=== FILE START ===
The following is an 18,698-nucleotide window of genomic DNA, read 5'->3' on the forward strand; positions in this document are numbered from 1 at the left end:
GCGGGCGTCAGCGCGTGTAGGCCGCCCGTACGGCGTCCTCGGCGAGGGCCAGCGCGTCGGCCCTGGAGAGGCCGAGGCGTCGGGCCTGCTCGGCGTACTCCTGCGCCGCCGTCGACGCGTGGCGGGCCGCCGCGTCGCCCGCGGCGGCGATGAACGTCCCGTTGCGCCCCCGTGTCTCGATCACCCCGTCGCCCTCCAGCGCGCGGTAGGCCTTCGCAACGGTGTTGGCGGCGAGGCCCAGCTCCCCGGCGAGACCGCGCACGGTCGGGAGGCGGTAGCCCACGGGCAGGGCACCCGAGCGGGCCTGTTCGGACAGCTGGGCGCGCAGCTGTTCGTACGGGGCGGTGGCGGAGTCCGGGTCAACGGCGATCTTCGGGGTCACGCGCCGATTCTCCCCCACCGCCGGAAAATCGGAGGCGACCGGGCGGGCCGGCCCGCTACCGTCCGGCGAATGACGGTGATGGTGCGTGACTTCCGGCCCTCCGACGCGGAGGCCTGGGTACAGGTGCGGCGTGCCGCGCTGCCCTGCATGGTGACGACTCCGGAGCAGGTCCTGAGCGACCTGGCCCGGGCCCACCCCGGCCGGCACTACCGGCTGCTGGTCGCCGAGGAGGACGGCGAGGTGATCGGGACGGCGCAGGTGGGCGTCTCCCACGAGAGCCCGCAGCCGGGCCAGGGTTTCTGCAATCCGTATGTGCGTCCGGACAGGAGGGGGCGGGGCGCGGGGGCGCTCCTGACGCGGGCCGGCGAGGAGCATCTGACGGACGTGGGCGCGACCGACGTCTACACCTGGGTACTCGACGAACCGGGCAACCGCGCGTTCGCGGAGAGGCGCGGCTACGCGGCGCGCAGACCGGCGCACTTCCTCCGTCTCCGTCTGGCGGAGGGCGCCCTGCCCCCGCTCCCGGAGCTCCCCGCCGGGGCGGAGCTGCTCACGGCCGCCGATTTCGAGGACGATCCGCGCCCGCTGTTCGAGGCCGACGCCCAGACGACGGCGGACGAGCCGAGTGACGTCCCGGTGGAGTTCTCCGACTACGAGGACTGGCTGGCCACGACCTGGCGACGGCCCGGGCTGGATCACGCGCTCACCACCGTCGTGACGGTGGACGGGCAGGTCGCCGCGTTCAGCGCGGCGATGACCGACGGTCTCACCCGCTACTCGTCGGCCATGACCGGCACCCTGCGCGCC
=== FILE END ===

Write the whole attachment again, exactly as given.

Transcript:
The following is an 18,698-nucleotide window of genomic DNA, read 5'->3' on the forward strand; positions in this document are numbered from 1 at the left end:
GCGGGCGTCAGCGCGTGTAGGCCGCCCGTACGGCGTCCTCGGCGAGGGCCAGCGCGTCGGCCCTGGAGAGGCCGAGGCGTCGGGCCTGCTCGGCGTACTCCTGCGCCGCCGTCGACGCGTGGCGGGCCGCCGCGTCGCCCGCGGCGGCGATGAACGTCCCGTTGCGCCCCCGTGTCTCGATCACCCCGTCGCCCTCCAGCGCGCGGTAGGCCTTCGCAACGGTGTTGGCGGCGAGGCCCAGCTCCCCGGCGAGACCGCGCACGGTCGGGAGGCGGTAGCCCACGGGCAGGGCACCCGAGCGGGCCTGTTCGGACAGCTGGGCGCGCAGCTGTTCGTACGGGGCGGTGGCGGAGTCCGGGTCAACGGCGATCTTCGGGGTCACGCGCCGATTCTCCCCCACCGCCGGAAAATCGGAGGCGACCGGGCGGGCCGGCCCGCTACCGTCCGGCGAATGACGGTGATGGTGCGTGACTTCCGGCCCTCCGACGCGGAGGCCTGGGTACAGGTGCGGCGTGCCGCGCTGCCCTGCATGGTGACGACTCCGGAGCAGGTCCTGAGCGACCTGGCCCGGGCCCACCCCGGCCGGCACTACCGGCTGCTGGTCGCCGAGGAGGACGGCGAGGTGATCGGGACGGCGCAGGTGGGCGTCTCCCACGAGAGCCCGCAGCCGGGCCAGGGTTTCTGCAATCCGTATGTGCGTCCGGACAGGAGGGGGCGGGGCGCGGGGGCGCTCCTGACGCGGGCCGGCGAGGAGCATCTGACGGACGTGGGCGCGACCGACGTCTACACCTGGGTACTCGACGAACCGGGCAACCGCGCGTTCGCGGAGAGGCGCGGCTACGCGGCGCGCAGACCGGCGCACTTCCTCCGTCTCCGTCTGGCGGAGGGCGCCCTGCCCCCGCTCCCGGAGCTCCCCGCCGGGGCGGAGCTGCTCACGGCCGCCGATTTCGAGGACGATCCGCGCCCGCTGTTCGAGGCCGACGCCCAGACGACGGCGGACGAGCCGAGTGACGTCCCGGTGGAGTTCTCCGACTACGAGGACTGGCTGGCCACGACCTGGCGACGGCCCGGGCTGGATCACGCGCTCACCACCGTCGTGACGGTGGACGGGCAGGTCGCCGCGTTCAGCGCGGCGATGACCGACGGTCTCACCCGCTACTCGTCGGCCATGACCGGCACCCTGCGCGCC